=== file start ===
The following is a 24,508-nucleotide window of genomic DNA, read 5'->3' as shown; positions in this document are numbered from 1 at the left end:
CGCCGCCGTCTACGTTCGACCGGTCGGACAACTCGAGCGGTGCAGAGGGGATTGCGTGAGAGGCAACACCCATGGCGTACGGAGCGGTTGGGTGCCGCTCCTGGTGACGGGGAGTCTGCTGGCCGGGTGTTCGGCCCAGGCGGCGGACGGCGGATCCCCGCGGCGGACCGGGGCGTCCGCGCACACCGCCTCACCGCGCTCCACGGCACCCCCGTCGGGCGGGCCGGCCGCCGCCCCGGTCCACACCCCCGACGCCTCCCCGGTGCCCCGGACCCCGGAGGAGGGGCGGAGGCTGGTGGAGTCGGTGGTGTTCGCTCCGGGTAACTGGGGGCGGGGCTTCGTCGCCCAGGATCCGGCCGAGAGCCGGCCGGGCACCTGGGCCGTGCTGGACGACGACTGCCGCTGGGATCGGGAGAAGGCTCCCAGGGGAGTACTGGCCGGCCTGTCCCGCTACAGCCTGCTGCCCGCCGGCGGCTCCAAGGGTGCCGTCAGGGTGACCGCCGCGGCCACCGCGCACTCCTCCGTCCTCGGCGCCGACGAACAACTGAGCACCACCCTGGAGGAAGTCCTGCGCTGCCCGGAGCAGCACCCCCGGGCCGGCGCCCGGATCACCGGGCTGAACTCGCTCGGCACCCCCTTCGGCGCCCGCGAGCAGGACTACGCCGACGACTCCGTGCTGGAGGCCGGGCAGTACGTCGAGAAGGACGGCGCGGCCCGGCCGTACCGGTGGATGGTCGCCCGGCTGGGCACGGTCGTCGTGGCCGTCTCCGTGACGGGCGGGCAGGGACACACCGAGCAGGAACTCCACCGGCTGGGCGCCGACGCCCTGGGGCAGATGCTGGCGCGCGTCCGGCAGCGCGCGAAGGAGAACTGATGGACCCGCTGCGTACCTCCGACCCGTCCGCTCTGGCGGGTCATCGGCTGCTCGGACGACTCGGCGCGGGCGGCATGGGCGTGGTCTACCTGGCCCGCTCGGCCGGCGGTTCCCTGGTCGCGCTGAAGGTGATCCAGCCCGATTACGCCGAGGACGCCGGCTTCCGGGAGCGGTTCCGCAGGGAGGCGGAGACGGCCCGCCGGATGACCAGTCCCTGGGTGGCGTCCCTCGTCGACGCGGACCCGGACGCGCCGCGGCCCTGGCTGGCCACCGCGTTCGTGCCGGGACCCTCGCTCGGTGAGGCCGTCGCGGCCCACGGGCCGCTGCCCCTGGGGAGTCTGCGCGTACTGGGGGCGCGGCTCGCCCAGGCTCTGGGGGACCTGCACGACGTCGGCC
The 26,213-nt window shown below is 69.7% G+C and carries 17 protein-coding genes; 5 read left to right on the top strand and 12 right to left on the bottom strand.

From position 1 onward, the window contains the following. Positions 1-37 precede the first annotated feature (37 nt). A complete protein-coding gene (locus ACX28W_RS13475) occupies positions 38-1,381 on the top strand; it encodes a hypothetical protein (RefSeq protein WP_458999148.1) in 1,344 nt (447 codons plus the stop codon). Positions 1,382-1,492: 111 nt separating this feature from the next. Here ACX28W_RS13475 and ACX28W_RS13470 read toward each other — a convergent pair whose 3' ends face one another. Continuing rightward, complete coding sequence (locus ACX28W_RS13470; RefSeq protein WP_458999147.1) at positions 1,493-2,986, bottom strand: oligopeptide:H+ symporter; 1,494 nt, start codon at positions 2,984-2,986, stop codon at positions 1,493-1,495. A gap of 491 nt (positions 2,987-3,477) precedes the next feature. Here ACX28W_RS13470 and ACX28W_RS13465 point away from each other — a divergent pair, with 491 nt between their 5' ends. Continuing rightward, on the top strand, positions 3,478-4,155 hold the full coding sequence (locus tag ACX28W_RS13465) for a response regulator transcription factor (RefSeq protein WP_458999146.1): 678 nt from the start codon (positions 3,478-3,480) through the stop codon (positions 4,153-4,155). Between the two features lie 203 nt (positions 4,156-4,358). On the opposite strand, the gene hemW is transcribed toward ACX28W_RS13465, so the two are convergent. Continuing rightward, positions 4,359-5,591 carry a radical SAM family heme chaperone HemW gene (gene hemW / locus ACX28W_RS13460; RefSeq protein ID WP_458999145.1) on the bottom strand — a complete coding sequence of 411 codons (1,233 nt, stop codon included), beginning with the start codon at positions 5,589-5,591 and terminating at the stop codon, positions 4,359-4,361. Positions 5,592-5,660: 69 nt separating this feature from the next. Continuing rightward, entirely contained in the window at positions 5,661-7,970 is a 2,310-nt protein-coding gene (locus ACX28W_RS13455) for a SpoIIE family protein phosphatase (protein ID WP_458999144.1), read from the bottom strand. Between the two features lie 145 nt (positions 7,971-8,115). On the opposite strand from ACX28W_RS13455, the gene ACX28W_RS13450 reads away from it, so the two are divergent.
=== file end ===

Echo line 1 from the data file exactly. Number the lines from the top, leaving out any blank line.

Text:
The following is a 24,508-nucleotide window of genomic DNA, read 5'->3' as shown; positions in this document are numbered from 1 at the left end: